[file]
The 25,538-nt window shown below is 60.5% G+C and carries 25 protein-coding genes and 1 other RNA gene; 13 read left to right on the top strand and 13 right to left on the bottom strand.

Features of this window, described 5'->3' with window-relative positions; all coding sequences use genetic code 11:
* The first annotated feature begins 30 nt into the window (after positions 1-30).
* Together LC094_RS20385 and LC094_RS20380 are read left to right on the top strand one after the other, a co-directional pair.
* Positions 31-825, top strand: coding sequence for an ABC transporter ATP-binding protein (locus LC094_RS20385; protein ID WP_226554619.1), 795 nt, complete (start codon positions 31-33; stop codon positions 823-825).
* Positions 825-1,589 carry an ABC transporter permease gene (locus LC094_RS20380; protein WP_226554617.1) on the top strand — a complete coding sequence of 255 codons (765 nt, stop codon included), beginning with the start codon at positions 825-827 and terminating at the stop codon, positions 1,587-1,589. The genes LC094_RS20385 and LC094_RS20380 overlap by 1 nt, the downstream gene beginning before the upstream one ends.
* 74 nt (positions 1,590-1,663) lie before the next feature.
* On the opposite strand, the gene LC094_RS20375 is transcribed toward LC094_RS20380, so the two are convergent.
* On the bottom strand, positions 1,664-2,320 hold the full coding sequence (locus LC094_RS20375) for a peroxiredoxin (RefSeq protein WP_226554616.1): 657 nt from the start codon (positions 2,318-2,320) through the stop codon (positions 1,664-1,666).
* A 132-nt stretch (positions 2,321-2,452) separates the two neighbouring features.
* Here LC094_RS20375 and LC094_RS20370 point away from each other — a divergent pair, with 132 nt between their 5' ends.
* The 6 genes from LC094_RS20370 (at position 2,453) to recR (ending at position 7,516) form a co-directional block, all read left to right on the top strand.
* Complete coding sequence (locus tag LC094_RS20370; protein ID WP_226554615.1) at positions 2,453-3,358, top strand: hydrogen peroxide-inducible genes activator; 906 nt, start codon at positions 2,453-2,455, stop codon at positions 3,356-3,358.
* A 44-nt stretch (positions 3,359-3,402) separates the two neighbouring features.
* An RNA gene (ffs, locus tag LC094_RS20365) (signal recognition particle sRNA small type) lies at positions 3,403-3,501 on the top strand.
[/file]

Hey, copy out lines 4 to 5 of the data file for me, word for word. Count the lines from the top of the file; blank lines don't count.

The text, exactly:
* Together LC094_RS20385 and LC094_RS20380 are read left to right on the top strand one after the other, a co-directional pair.
* Positions 31-825, top strand: coding sequence for an ABC transporter ATP-binding protein (locus LC094_RS20385; protein ID WP_226554619.1), 795 nt, complete (start codon positions 31-33; stop codon positions 823-825).